New Times,
New Thinking.

  1. Politics
  2. Brexit
15 February 2019

Theresa May has been defeated over Brexit, yet again. So what’s the way out of the Brexit crisis?

Just 42 days to go, everyone.

By Stephen Bush

Theresa May has been defeated over Brexit in the House of Commons. (Again.) It underlines the major problem with any resolution to the Brexit crisis: there is a parliamentary majority, consisting of the bulk of the Conservative Party, the DUP and ten to 30 Labour MPs, for leaving the European Union under some form of May’s deal. But it can only cohere around a set of demands that cannot be achieved via negotiation with the EU.

There is another parliamentary majority, consisting of the bulk of the Labour Party, the SNP, Liberal Democrats, Plaid Cymru, Caroline Lucas and ten to 30 Conservative MPs, that opposes leaving the European Union without a deal. But it cannot cohere around what it wants other than rejecting no deal. 

Something has to give to prevent us leaving without a deal on 29 March. 

Under the Fixed-Term Parliaments Act, you need a minimum of 26 working days for an election (parliament has to vote for one, the sovereign has to dissolve parliament and the act itself requires 25 working days). There are just 31 working days left until 29 March so an election means an extension, whether as the last act of the outgoing government or the first act of the incoming one. 

What about another referendum? Well, again, a referendum requires an extension. And the path to a parliamentary majority for an extension, let alone a referendum or an election, is far from clear.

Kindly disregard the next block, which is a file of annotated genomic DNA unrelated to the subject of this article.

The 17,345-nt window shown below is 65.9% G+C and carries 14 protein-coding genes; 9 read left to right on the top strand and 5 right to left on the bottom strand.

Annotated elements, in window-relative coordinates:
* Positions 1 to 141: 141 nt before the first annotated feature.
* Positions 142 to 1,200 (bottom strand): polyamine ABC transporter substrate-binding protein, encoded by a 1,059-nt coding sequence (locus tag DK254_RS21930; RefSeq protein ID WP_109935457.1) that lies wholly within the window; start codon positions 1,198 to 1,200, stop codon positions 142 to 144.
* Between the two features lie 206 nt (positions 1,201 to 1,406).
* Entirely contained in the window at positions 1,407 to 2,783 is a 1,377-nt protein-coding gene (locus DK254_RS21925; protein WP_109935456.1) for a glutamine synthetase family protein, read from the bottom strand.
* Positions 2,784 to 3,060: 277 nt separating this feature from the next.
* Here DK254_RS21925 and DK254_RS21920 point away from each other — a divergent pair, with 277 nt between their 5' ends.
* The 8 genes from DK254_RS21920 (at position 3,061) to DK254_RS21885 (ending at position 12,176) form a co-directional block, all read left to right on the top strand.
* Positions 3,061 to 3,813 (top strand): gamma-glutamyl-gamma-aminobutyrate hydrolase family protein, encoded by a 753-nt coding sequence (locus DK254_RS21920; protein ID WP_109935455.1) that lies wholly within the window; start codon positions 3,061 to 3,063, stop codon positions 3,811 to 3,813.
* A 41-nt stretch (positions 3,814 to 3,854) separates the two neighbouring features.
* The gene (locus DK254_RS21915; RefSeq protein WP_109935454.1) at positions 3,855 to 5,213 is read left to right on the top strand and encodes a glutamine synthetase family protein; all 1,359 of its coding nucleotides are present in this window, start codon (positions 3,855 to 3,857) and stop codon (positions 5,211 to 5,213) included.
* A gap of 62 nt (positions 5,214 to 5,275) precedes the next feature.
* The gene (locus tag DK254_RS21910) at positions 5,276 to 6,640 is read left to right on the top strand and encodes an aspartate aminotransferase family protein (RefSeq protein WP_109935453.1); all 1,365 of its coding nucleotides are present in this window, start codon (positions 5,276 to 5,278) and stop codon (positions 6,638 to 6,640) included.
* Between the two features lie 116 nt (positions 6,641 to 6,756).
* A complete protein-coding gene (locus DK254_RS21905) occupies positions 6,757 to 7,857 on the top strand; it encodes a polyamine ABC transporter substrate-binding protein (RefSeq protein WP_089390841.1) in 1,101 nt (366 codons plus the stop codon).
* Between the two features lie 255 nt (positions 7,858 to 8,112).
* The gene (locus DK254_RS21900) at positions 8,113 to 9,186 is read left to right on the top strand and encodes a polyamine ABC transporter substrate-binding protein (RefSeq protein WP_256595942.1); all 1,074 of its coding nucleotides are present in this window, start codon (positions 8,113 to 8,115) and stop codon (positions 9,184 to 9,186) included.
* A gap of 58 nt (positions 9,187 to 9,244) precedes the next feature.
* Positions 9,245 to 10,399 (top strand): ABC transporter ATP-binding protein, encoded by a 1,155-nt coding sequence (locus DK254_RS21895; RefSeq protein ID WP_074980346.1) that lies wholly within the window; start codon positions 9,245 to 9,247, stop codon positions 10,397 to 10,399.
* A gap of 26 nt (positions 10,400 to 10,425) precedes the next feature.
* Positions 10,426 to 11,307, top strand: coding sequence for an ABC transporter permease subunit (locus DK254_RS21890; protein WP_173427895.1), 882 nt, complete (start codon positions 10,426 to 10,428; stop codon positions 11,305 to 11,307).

Select and enter your email address Your weekly guide to the best writing on ideas, politics, books and culture every Saturday. The best way to sign up for The Saturday Read is via The New Statesman's quick and essential guide to the news and politics of the day. The best way to sign up for Morning Call is via
  • Administration / Office
  • Arts and Culture
  • Board Member
  • Business / Corporate Services
  • Client / Customer Services
  • Communications
  • Construction, Works, Engineering
  • Education, Curriculum and Teaching
  • Environment, Conservation and NRM
  • Facility / Grounds Management and Maintenance
  • Finance Management
  • Health - Medical and Nursing Management
  • HR, Training and Organisational Development
  • Information and Communications Technology
  • Information Services, Statistics, Records, Archives
  • Infrastructure Management - Transport, Utilities
  • Legal Officers and Practitioners
  • Librarians and Library Management
  • Management
  • Marketing
  • OH&S, Risk Management
  • Operations Management
  • Planning, Policy, Strategy
  • Printing, Design, Publishing, Web
  • Projects, Programs and Advisors
  • Property, Assets and Fleet Management
  • Public Relations and Media
  • Purchasing and Procurement
  • Quality Management
  • Science and Technical Research and Development
  • Security and Law Enforcement
  • Service Delivery
  • Sport and Recreation
  • Travel, Accommodation, Tourism
  • Wellbeing, Community / Social Services
Visit our privacy Policy for more information about our services, how Progressive Media Investments may use, process and share your personal data, including information on your rights in respect of your personal data and how you can unsubscribe from future marketing communications.

What is clear is that the only negotiated outcome that can pass this parliament, without some kind of fresh input from the people, is one that can command the support of the majority of Labour MPs. But it is not certain that there is any resolution to the Brexit crisis that can do that, either. 

Content from our partners
An innovative approach to regional equity
ADHD in the criminal justice system: a case for change – with Takeda
The power of place in tackling climate change